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Dr. Christina A. Clark




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c. 600 BC

By Christina A. Clark

“Violet-haired, holy, sweetly smiling Sappho”
Alcaeus fr. 384

Sappho of Mytilene, a city on the Ionian island of Lesbos (six miles off the coast of Lydia, modern day Turkey), was a poet and musician so talented that later Greeks named her the “tenth Muse” (Palatine Anthology 9.506). An aristocrat who lived in the late seventh and early sixth centuries BCE, Sappho composed poetry set to the lyre. Of the nine papyrus rolls of her songs that existed in antiquity, only one song survives complete – all the rest are fragments, or lost. We can glimpse the breadth of Sappho’s versatility in the fragments that remain, which include marriage and cult hymns in addition to songs for private occasions.

Sappho’s songs for religious and public rituals may have been performed by choruses of girls, while solo performers probably sang the songs for private occasions. Sappho is important not only because of the technical and aesthetic quality of her poetry, but also because she was a woman. We have much literary evidence about women in antiquity, but most of that is male-authored. In Sappho, we have a female voice that evokes the world women inhabited in Greece’s largely sex-segregated society. Sappho, like most respectable Greek women, would have spent most of her time with other women in the domestic sphere. What stands out in Sappho’s poetry, as opposed to that of her male contemporaries such as the poet Alcaeus, is that she portrays women as desiring lovers rather than the passive objects of desire. For example, fragment 16 shows us the famous Helen of Troy leaving her husband, parents and daughter for love of Paris, an act which led to the Trojan War. Many male authors blamed Helen for the war, even as they emphasized her status as desired object, but Sappho uses the desiring Helen to illustrate the power of love:

“Some say a host  of horses, some say an army of infantry,  and some say an army of ships is the most beautiful thing on the black earth. But I say it is whatever one loves.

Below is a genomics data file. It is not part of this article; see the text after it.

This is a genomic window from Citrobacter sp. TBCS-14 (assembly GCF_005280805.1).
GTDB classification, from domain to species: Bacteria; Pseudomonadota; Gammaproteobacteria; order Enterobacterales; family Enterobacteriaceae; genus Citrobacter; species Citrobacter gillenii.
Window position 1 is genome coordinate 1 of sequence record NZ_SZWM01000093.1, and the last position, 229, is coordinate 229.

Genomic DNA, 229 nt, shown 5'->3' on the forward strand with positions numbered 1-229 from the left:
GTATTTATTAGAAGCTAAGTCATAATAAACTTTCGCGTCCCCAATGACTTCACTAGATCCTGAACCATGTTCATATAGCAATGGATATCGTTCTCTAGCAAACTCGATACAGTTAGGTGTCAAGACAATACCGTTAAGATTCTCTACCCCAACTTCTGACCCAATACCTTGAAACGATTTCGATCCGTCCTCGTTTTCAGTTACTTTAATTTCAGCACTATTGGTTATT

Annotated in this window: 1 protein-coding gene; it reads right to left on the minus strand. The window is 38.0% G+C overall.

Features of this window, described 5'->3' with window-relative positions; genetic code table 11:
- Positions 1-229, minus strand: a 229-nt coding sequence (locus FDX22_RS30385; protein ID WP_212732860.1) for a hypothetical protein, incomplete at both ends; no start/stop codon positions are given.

Easy to make this entirely understood by all. For Helen, who surpassed mortals by far in beauty, left her noble husband and went sailing to Troy, nor did she remember at all her child or her dear parents, but [ led her astray  … ] for  lightly . . . reminded  me of Anaktoria, who isn’t here.

I would rather see her sexy walk and the shining sparkle of her face than Lydian chariots or armed infantry.”

In poem 1, the only complete poem, the female speaker “Sappho”prays that Aphrodite, goddess of love, will spare her heartbreak by making the woman she desires return her feelings. In fact, Sappho composed a large number of homoerotic poems, and these in particular have generated much interest in the last twenty years. Sappho’s poems in general evoke the senses and strong emotions such as desire, joy, grief, and longing. She achieves an incantatory effect by playing with sound, using alliteration, assonance, rhythm and word repetition. Anne Carson incorporates such effects in her translation of fr. 112, addressed to a bridegroom: 

“Blest bridegroom, your marriage just as you prayed
has been accomplished
and you have the bride for whom you prayed
gracious your form and your eyes
as honey: desire is poured upon your lovely face
Aphrodite has honored you exceedingly.”

Reading her poetry, we are drawn into a world of religious ritual and domestic space. We read of incense burning, flowers blooming, cool water running. We feel the wind and enjoy the sight of leaves shivering as it blows in fr. 2, a song that invokes the goddess of erotic love, Aphrodite:

“(Come) here to me from Crete to this holy temple,
where is your charming grove of apple-trees, and altars
smoking with frankincense, and in it cold water sounds
through apple branches, and the whole land is shadowed
by roses, and from shimmering leaves sleep drops down;
in it a meadow grazed by horses blooms with spring flowers,
and the winds blow gently. There you, Kypris, having taken
up gold cups delicately pour nectar, mingled with festivities.”

Sappho evokes aesthetics that trigger desire, such as the charming laughter of young women (fr. 31), the sight of a dress swirling around a girl’s ankles (fr. 22) and a girl’s sexy walk (fr. 16). She also describes the violent effects of desire itself:

“Eros shook my heart like wind falling on  oaks down the mountain.” (fr. 47)

“You came, and I was mad for you. But you cooled my heart, burning with desire.” (fr. 48)

Sappho creates songs which seem spontaneous and of the moment. They use traditional forms (such as prayer formulas and epic conventions), but rework them cleverly. Perhaps fragment 168B can hint at Sappho’s aesthetic and emotional power:

“The moon has set, and Pleiades: middle night, the hour goes by, and I sleep alone.”


Carson, Anne. If  not, Winter: Fragments of Sappho. New York: Alfred A. Knopf, 2002.

Clark, Christina. “The Body of Desire: Nonverbal Communication in Sappho 31V.” Syllecta Classica 12 (2001): 1-29.

Greene, E., ed. Reading Sappho: Contemporary Approaches. Berkeley: University of California Press, 1996.

Williamson, Margaret. Sappho’s Immortal Daughters. Cambridge, MA.: Harvard University Press, 1995.


Christina Clark, PhD
Department of Classical and Near Eastern Studies
Creighton University
Omaha, NE 68178


last updated: 08/05/2004

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